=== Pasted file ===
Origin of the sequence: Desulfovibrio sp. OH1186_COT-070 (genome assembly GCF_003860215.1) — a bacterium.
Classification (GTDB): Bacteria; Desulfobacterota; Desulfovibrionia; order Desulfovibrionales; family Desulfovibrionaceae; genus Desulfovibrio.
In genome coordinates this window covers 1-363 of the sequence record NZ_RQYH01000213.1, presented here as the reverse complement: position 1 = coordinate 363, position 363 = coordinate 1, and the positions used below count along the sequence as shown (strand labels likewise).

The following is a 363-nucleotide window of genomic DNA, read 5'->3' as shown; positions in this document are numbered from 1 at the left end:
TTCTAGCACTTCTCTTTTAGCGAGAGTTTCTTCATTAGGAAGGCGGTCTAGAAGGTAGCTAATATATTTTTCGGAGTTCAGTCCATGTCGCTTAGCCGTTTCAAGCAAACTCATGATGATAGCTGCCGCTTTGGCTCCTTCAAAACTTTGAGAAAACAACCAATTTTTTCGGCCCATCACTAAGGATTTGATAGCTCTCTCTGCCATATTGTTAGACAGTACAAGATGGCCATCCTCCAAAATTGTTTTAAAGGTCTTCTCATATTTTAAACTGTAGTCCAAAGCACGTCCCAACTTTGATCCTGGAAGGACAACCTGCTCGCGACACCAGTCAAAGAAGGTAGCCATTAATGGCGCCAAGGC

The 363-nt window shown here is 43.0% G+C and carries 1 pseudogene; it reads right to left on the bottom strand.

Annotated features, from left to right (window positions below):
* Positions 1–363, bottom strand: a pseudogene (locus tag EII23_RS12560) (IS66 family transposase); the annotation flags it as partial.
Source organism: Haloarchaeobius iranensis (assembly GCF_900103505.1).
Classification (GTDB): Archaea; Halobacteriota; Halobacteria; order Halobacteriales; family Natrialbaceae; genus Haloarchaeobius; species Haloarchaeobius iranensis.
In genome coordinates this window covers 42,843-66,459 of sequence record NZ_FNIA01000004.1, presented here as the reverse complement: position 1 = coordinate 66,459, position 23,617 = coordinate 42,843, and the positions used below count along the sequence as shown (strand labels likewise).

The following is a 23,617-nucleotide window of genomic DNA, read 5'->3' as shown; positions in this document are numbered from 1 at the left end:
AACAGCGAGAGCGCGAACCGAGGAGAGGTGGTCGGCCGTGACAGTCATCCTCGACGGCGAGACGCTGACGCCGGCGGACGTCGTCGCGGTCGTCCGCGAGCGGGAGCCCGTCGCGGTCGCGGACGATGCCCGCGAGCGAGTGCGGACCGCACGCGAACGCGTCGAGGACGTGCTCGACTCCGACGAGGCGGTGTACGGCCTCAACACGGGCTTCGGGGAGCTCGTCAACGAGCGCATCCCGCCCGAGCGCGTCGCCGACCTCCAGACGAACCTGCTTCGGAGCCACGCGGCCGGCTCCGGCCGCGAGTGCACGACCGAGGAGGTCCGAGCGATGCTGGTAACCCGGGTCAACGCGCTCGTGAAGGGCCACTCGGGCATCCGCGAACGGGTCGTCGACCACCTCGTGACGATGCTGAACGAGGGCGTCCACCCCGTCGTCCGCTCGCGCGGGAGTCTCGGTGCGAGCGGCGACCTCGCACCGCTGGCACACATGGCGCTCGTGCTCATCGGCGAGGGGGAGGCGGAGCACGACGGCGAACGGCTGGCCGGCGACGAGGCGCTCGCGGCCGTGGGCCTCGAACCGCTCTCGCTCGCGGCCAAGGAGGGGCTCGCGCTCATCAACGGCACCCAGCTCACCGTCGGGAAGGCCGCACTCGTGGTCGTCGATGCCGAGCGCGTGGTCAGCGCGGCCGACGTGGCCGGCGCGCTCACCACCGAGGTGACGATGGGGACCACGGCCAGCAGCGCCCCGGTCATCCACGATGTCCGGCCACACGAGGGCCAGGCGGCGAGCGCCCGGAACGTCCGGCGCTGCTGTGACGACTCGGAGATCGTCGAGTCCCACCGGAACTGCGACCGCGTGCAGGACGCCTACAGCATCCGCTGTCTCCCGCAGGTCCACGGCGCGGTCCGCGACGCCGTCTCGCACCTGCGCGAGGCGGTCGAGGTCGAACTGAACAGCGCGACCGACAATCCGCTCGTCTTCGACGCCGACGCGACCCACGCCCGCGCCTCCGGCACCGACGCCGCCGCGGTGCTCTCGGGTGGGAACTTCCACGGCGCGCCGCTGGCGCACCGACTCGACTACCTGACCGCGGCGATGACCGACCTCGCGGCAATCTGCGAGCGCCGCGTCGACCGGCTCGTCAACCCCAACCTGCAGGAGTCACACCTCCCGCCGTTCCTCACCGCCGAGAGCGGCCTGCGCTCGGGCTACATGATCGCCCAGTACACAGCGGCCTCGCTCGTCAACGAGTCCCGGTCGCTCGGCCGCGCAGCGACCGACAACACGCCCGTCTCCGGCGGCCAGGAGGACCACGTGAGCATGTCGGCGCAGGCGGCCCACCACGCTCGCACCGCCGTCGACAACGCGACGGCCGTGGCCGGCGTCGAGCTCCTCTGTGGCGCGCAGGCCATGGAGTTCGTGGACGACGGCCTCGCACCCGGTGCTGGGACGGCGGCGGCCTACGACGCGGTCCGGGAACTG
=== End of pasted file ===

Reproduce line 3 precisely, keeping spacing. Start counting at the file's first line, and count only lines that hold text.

In genome coordinates this window covers 1-363 of the sequence record NZ_RQYH01000213.1, presented here as the reverse complement: position 1 = coordinate 363, position 363 = coordinate 1, and the positions used below count along the sequence as shown (strand labels likewise).